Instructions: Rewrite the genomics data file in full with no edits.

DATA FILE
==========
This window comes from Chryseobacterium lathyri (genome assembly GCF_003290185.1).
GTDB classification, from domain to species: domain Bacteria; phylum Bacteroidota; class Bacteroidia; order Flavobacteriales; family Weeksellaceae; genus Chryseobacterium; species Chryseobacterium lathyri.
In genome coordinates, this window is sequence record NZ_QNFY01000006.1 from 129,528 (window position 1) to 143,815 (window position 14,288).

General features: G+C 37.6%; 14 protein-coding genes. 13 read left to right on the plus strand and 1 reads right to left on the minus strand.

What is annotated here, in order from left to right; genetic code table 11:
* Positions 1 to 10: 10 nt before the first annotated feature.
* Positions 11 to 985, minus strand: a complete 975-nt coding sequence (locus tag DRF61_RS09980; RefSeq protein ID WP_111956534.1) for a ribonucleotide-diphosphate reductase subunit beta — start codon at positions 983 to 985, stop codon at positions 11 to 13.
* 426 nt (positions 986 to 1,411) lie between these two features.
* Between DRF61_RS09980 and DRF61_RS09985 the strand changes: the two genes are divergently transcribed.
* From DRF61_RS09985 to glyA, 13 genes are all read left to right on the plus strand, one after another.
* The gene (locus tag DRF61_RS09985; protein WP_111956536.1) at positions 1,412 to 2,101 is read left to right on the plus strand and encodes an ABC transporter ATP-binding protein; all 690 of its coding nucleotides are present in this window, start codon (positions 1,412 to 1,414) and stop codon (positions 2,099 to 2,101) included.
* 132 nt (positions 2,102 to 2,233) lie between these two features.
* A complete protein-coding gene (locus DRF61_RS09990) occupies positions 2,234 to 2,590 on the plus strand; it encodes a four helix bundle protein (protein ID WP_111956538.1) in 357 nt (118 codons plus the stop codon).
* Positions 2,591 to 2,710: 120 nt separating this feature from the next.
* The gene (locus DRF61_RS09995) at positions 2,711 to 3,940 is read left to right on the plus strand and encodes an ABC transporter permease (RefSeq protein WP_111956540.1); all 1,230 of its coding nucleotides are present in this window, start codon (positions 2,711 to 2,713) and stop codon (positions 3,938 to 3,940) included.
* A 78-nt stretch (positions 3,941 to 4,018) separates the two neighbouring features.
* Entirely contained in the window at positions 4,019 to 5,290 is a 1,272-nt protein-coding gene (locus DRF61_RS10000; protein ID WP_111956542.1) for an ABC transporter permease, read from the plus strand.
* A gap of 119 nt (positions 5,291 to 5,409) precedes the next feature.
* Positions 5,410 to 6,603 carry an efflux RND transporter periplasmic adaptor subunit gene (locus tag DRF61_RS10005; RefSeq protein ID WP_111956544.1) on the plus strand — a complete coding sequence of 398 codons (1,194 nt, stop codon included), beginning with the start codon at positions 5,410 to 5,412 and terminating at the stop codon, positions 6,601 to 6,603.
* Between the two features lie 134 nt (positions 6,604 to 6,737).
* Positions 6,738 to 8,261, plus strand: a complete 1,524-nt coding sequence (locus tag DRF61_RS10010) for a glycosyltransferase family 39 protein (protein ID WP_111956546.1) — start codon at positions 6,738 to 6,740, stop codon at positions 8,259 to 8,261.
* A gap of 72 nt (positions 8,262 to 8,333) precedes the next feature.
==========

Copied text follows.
This window comes from Chryseobacterium lathyri (genome assembly GCF_003290185.1).
GTDB classification, from domain to species: domain Bacteria; phylum Bacteroidota; class Bacteroidia; order Flavobacteriales; family Weeksellaceae; genus Chryseobacterium; species Chryseobacterium lathyri.
In genome coordinates, this window is sequence record NZ_QNFY01000006.1 from 129,528 (window position 1) to 143,815 (window position 14,288).

General features: G+C 37.6%; 14 protein-coding genes. 13 read left to right on the plus strand and 1 reads right to left on the minus strand.

What is annotated here, in order from left to right; genetic code table 11:
* Positions 1 to 10: 10 nt before the first annotated feature.
* Positions 11 to 985, minus strand: a complete 975-nt coding sequence (locus tag DRF61_RS09980; RefSeq protein ID WP_111956534.1) for a ribonucleotide-diphosphate reductase subunit beta — start codon at positions 983 to 985, stop codon at positions 11 to 13.
* 426 nt (positions 986 to 1,411) lie between these two features.
* Between DRF61_RS09980 and DRF61_RS09985 the strand changes: the two genes are divergently transcribed.
* From DRF61_RS09985 to glyA, 13 genes are all read left to right on the plus strand, one after another.
* The gene (locus tag DRF61_RS09985; protein WP_111956536.1) at positions 1,412 to 2,101 is read left to right on the plus strand and encodes an ABC transporter ATP-binding protein; all 690 of its coding nucleotides are present in this window, start codon (positions 1,412 to 1,414) and stop codon (positions 2,099 to 2,101) included.
* 132 nt (positions 2,102 to 2,233) lie between these two features.
* A complete protein-coding gene (locus DRF61_RS09990) occupies positions 2,234 to 2,590 on the plus strand; it encodes a four helix bundle protein (protein ID WP_111956538.1) in 357 nt (118 codons plus the stop codon).
* Positions 2,591 to 2,710: 120 nt separating this feature from the next.
* The gene (locus DRF61_RS09995) at positions 2,711 to 3,940 is read left to right on the plus strand and encodes an ABC transporter permease (RefSeq protein WP_111956540.1); all 1,230 of its coding nucleotides are present in this window, start codon (positions 2,711 to 2,713) and stop codon (positions 3,938 to 3,940) included.
* A 78-nt stretch (positions 3,941 to 4,018) separates the two neighbouring features.
* Entirely contained in the window at positions 4,019 to 5,290 is a 1,272-nt protein-coding gene (locus DRF61_RS10000; protein ID WP_111956542.1) for an ABC transporter permease, read from the plus strand.
* A gap of 119 nt (positions 5,291 to 5,409) precedes the next feature.
* Positions 5,410 to 6,603 carry an efflux RND transporter periplasmic adaptor subunit gene (locus tag DRF61_RS10005; RefSeq protein ID WP_111956544.1) on the plus strand — a complete coding sequence of 398 codons (1,194 nt, stop codon included), beginning with the start codon at positions 5,410 to 5,412 and terminating at the stop codon, positions 6,601 to 6,603.
* Between the two features lie 134 nt (positions 6,604 to 6,737).
* Positions 6,738 to 8,261, plus strand: a complete 1,524-nt coding sequence (locus tag DRF61_RS10010) for a glycosyltransferase family 39 protein (protein ID WP_111956546.1) — start codon at positions 6,738 to 6,740, stop codon at positions 8,259 to 8,261.
* A gap of 72 nt (positions 8,262 to 8,333) precedes the next feature.